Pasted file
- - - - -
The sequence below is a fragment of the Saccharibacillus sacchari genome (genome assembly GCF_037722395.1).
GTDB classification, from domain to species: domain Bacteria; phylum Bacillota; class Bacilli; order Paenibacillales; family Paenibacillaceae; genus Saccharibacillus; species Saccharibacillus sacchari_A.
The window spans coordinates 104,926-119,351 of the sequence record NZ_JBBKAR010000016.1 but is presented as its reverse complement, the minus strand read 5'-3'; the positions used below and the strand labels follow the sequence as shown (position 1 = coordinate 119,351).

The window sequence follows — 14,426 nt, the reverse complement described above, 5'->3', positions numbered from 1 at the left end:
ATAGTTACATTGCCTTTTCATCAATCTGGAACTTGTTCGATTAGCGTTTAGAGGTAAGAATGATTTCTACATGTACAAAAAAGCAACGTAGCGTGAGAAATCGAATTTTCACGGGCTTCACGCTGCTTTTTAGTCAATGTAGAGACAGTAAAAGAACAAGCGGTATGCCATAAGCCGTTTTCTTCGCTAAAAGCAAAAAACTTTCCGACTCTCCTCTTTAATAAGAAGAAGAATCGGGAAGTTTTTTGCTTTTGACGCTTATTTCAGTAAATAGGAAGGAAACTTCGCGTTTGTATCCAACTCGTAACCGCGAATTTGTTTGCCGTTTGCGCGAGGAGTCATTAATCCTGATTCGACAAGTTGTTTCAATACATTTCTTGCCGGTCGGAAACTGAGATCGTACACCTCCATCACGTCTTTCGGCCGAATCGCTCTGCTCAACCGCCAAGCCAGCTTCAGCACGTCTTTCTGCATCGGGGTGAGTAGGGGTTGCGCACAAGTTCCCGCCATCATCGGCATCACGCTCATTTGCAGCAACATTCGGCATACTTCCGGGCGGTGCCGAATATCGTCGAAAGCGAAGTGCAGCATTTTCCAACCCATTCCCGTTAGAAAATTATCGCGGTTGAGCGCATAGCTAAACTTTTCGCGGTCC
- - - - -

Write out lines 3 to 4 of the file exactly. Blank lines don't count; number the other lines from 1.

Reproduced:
The window spans coordinates 104,926-119,351 of the sequence record NZ_JBBKAR010000016.1 but is presented as its reverse complement, the minus strand read 5'-3'; the positions used below and the strand labels follow the sequence as shown (position 1 = coordinate 119,351).

The window sequence follows — 14,426 nt, the reverse complement described above, 5'->3', positions numbered from 1 at the left end: